Corno di Toro Pepper
Capsicum annuum 'Corno di Toro'
Corno di Toro Pepper fruit
(Photo courtesy of NetPS Plant Finder)
Height: 24 inches
Spacing: 24 inches
Hardiness Zone: (annual)
Other Names: Bull's Horn
Group/Class: Sweet Tapered
A lovely high yielding, heirloom variety perfect for patio containers and gardens; produces lovely 8" long bright red Italian sweet peppers; easy to remove skin, making them ideal for roasting or grilling; staking is recommended
Corno di Toro Pepper is an annual vegetable plant that is typically grown for its edible qualities, although it does have ornamental merits as well. It produces green long peppers (which are technically 'berries') with yellow overtones and red flesh which are usually ready for picking from early summer to early fall. The fruit will often fade to red over time. The peppers have a sweet taste and a crisp texture.
The peppers are most often used in the following ways:
- Fresh Eating
- Eating When Cooked/Prepared
Planting & Growing
Corno di Toro Pepper will grow to be about 24 inches tall at maturity, with a spread of 16 inches. When planted in rows, individual plants should be spaced approximately 24 inches apart. Because of its vigorous growth habit, it may require staking or supplemental support. This vegetable plant is an annual, which means that it will grow for one season in your garden and then die after producing a crop.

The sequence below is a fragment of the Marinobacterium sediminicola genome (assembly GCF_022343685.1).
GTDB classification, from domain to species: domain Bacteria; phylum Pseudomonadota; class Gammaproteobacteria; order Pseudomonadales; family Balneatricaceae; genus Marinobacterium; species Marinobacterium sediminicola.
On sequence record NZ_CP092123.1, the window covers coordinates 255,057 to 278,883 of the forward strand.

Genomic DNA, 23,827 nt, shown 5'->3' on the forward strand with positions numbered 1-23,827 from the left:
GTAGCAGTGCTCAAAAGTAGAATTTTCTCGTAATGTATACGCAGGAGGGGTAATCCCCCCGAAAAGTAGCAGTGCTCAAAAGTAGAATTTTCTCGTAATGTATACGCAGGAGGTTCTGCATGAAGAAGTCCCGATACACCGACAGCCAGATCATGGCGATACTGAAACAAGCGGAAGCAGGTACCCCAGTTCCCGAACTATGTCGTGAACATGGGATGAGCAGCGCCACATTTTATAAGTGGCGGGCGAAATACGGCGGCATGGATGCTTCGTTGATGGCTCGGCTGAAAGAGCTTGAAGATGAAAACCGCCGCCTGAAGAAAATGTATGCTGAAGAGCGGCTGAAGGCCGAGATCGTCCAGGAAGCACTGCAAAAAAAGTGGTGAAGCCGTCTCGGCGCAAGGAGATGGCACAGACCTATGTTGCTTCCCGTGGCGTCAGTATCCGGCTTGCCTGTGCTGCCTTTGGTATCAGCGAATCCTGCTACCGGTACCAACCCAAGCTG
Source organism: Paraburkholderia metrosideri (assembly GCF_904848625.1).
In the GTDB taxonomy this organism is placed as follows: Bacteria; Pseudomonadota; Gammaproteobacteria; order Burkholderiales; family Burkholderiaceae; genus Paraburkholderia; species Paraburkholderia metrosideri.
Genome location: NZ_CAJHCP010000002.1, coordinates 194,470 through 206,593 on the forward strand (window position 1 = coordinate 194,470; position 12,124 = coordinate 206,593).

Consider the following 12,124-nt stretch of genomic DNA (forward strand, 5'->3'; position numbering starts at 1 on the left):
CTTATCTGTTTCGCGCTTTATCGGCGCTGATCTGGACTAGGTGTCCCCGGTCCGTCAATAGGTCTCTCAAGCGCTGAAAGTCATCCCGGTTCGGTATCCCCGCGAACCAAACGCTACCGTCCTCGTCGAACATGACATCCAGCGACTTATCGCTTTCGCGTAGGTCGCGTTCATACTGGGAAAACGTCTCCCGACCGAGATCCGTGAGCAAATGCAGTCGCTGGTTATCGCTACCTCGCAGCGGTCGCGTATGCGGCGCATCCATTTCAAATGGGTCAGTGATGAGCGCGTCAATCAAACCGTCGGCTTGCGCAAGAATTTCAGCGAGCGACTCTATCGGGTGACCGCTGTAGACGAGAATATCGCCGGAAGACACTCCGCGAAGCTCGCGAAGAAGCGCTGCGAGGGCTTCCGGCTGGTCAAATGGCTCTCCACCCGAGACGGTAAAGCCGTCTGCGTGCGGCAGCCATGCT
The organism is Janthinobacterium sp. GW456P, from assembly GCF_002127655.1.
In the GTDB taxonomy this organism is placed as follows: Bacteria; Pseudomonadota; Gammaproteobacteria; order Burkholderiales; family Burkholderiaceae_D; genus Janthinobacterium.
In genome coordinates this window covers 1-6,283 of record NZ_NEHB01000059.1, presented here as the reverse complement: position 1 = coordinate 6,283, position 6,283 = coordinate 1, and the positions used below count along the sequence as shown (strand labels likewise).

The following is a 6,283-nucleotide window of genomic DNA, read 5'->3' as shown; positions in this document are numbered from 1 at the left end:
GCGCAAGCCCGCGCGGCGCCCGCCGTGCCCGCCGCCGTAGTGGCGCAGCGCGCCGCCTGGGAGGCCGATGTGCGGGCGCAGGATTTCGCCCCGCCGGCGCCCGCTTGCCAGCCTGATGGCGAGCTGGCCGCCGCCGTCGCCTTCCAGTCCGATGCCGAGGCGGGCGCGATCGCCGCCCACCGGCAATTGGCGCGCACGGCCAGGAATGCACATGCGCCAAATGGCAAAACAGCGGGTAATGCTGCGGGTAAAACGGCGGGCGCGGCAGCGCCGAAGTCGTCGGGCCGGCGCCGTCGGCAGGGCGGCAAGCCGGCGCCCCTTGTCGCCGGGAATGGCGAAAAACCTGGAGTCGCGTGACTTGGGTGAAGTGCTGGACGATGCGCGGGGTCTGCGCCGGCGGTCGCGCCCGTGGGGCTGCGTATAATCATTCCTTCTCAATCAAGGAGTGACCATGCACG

This plant can be integrated into a landscape or flower garden by creative gardeners, but is usually grown in a designated vegetable garden. It should only be grown in full sunlight. It does best in average to evenly moist conditions, but will not tolerate standing water. It is not particular as to soil pH, but grows best in rich soils. It is somewhat tolerant of urban pollution. Consider applying a thick mulch around the root zone over the growing season to conserve soil moisture. This is a selected variety of a species not originally from North America, and it is considered by many to be an heirloom variety.
Corno di Toro Pepper is a good choice for the vegetable garden, but it is also well-suited for use in outdoor pots and containers. With its upright habit of growth, it is best suited for use as a 'thriller' in the 'spiller-thriller-filler' container combination; plant it near the center of the pot, surrounded by smaller plants and those that spill over the edges. Note that when growing plants in outdoor containers and baskets, they may require more frequent waterings than they would in the yard or garden.